Tuesday, April 17, 2012

Llandaff Cathedral

I was in Cardiff a few weeks ago while my aunts and my cousin were there for rugby. I plan on writing more later, but I am VERY busy now and do not have much time. Anyway...ENJOY!

Llandaff is a city (or suburb, I am not very clear on its exact distinction) on the outskirts of the capital of Wales, Cardiff. Interestingly (at least to me) unlike England, the Archbishop of Wales is chosen by the other Welsh Bishops, and he (or she, as could possibly happen some day). The Archbishop then stays at the Cathedral where he is already situated. In England one becomes the Archbishop of Canterbury, officially, by being the Bishop of Canterbury; the place and the title are officially linked; one cannot be the Archbishop of Canterbury if one is not also the Bishop of Canterbury. This is similar to the Pope, whose official title is the Bishop of Rome (a term used derogatorily by Reformers in the 16th and 17th century).

Llandaff Cathedral is the oldest Christian site in the Britain, having been founded by Irish monks in the 5th century. It is the Anglican cathedra for Cardiff, the capitol of Wales, and one of the favorite churches of the Queen (according to the guide who I talked to). I walked around the cathedral for a bit before asking a guide a few questions about the church. My guide’s name was Henry, was 86 years old and had lived in Wales for about half his life. After the war he married a Welsh girl he met in London and then lived in Illinois for 11 years, working for the Royal Air Force and training new recruits. There is too much to mention here, but I have captioned a few pictures for your enjoyment/edification.

The Majesto is the giant, 1950s sculpture that dominates the cathedral. During the war, a German bomber, probably aiming for the port, dropped a giant bomb just outside the cathedral, destroying half the nave. Eventually the nave was rebuilt, using almost all the original stone. In order to commemorate this event, a famous Jewish artist (who had recently finished work at the rebuild Coventry Cathedral) was asked to create a piece for Llandaff. It took him a few years, but eventually created The Majesto, which he called The Jewish Christ. I think it is hideous. In general I do not like this style of art/architecture. It is well made, just not my style. The part that ruins the cathedral, n my opinion, is the arch on which the main statue sits. It does not match the rest of the cathedral in form, texture, color, angle or anything. It looks like something was packed to look as out of place as possible and then given a prime location in the cathedral. Henry said that the people who work in the cathedral all love it.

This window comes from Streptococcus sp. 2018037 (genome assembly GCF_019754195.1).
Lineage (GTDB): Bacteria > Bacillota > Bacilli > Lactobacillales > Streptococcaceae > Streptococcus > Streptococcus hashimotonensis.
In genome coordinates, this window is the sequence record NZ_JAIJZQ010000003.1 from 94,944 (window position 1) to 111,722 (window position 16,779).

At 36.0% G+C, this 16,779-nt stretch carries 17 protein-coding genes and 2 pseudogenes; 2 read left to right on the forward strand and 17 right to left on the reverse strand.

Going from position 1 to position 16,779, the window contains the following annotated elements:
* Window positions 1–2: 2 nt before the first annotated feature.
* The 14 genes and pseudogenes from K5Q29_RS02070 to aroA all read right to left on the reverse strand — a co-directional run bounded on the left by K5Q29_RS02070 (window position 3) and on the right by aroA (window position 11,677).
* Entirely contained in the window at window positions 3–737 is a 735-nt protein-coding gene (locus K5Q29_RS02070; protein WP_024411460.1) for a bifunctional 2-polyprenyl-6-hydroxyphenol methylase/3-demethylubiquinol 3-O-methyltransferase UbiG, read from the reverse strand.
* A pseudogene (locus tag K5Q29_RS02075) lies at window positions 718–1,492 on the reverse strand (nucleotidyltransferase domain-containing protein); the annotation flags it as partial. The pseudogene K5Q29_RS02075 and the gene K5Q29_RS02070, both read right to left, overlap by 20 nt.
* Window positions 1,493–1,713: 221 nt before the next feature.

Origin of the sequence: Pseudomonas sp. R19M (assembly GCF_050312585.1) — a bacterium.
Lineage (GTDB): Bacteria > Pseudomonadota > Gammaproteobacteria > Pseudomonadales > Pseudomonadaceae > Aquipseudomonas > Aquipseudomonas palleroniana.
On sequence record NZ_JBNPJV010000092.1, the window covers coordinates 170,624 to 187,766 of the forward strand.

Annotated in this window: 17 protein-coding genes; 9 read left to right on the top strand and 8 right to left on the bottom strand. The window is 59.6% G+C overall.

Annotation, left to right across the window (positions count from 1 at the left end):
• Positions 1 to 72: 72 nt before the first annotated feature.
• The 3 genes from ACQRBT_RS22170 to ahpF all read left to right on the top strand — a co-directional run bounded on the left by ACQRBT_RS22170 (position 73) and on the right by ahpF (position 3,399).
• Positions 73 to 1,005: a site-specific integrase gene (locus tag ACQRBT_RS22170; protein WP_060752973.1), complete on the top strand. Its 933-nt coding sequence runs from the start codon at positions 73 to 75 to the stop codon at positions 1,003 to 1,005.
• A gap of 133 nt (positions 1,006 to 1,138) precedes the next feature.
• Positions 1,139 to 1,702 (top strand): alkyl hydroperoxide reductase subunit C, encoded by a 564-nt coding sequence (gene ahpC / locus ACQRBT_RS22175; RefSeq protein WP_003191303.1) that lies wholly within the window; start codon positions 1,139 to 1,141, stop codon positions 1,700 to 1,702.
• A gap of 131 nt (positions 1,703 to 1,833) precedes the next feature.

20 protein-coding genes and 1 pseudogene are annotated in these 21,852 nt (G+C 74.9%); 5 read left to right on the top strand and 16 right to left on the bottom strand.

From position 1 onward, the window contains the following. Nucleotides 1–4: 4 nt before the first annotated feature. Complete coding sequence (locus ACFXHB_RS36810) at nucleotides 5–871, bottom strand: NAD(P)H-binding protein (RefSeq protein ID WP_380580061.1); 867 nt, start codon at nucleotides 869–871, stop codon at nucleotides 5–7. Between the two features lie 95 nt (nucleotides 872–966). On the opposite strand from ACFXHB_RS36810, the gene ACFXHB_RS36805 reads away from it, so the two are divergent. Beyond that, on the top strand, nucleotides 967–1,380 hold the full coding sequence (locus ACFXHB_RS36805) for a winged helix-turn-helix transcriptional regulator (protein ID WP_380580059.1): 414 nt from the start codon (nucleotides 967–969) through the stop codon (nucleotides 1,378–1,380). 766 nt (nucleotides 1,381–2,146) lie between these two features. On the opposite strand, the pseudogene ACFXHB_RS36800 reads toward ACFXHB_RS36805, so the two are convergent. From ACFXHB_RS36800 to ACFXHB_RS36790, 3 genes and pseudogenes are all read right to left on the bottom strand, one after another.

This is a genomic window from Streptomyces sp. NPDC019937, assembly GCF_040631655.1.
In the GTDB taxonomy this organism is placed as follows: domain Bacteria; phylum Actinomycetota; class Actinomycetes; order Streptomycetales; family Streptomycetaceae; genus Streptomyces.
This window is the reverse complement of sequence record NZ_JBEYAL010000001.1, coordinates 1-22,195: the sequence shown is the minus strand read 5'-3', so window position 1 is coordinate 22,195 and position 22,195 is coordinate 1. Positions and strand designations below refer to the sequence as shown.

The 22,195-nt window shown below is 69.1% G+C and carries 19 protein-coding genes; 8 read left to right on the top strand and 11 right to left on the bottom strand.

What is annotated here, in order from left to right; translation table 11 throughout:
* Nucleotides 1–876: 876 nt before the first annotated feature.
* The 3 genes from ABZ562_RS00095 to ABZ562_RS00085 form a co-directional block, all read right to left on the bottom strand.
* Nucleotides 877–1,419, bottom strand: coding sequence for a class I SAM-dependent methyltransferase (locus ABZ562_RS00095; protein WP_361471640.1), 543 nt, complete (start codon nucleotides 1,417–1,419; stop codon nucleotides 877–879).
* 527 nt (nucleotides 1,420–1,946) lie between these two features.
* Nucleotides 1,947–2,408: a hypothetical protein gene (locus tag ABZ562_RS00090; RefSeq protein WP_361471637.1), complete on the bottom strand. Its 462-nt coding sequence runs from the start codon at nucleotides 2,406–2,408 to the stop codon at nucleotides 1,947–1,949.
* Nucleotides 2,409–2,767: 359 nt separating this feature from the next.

This is the skull of St Teowl (I think I have spelled it correctly). It is a relic of one of the saints who the cathedral is dedicated to. A verger told me “St Teowl had three heads. It’s true! How else could three different churches claim to have his skull?”

The cathedral has a square chapter house (the room where the monks or governing body of the cathedral gather for business). You can see it in this picture, with the grey roof and tiny windows. I have never scene a square chapter house, only circular. When I mentioned this to Henry he said, “Well what shape are they usually?” “Round.” I said. I was able to see inside (it is not open to the public, but a verger showed me around). It was not only square, but also surprisingly small for a cathedral. I later saw a square chapter house at Tintern Abbey.

The eastern end, a Lady Chapel, was restored by the Victorians in their classic I-think-this-is-what-it-must-have-looked-like-because-I-have-am-overly-romantic-view-of-the-time-period-and-will-freely-change-anything-to-what-I-think-it-looked-liked-even-if-there-is-no-evidence-for-this-and-still-call-it-original. It wasn’t as badly restored as other Victorian churches (I read a historian that once said the Victorians destroyed more churches that the Reformation). It was the prettiest part of the cathedral and I enjoyed it very much.

The archway here shows the age of the building. The rounded arch with its geometric patterns indicates that it is a Norman building (Norman is British for Romanesque). A later arch would be pointed and have an airier feel to it, making it a Gothic arch.

I just really like this picture. This is the west door showing the stairs leading up the hill. Normally cathedrals are built on higher ground, and I have never seen a cathedral built in the side of the hill like this is.

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